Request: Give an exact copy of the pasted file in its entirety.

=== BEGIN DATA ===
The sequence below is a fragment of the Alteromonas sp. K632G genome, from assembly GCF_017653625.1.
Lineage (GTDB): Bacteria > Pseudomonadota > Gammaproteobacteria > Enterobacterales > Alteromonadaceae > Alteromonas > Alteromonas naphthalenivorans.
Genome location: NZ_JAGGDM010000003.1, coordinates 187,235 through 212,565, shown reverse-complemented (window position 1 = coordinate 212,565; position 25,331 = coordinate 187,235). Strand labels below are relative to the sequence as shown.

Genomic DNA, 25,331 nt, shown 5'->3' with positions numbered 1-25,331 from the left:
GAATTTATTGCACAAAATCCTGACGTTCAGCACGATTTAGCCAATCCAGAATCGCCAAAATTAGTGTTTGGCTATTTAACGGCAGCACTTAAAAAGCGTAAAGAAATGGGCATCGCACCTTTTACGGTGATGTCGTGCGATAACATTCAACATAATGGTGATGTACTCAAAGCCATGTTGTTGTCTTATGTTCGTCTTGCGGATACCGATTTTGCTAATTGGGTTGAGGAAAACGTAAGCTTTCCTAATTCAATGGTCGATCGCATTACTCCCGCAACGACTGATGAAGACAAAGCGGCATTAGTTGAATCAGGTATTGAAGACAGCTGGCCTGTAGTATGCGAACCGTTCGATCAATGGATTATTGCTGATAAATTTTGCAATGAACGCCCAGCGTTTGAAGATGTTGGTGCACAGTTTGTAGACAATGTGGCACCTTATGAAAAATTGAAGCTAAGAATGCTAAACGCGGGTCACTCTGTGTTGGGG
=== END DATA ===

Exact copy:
The sequence below is a fragment of the Alteromonas sp. K632G genome, from assembly GCF_017653625.1.
Lineage (GTDB): Bacteria > Pseudomonadota > Gammaproteobacteria > Enterobacterales > Alteromonadaceae > Alteromonas > Alteromonas naphthalenivorans.
Genome location: NZ_JAGGDM010000003.1, coordinates 187,235 through 212,565, shown reverse-complemented (window position 1 = coordinate 212,565; position 25,331 = coordinate 187,235). Strand labels below are relative to the sequence as shown.

Genomic DNA, 25,331 nt, shown 5'->3' with positions numbered 1-25,331 from the left:
GAATTTATTGCACAAAATCCTGACGTTCAGCACGATTTAGCCAATCCAGAATCGCCAAAATTAGTGTTTGGCTATTTAACGGCAGCACTTAAAAAGCGTAAAGAAATGGGCATCGCACCTTTTACGGTGATGTCGTGCGATAACATTCAACATAATGGTGATGTACTCAAAGCCATGTTGTTGTCTTATGTTCGTCTTGCGGATACCGATTTTGCTAATTGGGTTGAGGAAAACGTAAGCTTTCCTAATTCAATGGTCGATCGCATTACTCCCGCAACGACTGATGAAGACAAAGCGGCATTAGTTGAATCAGGTATTGAAGACAGCTGGCCTGTAGTATGCGAACCGTTCGATCAATGGATTATTGCTGATAAATTTTGCAATGAACGCCCAGCGTTTGAAGATGTTGGTGCACAGTTTGTAGACAATGTGGCACCTTATGAAAAATTGAAGCTAAGAATGCTAAACGCGGGTCACTCTGTGTTGGGG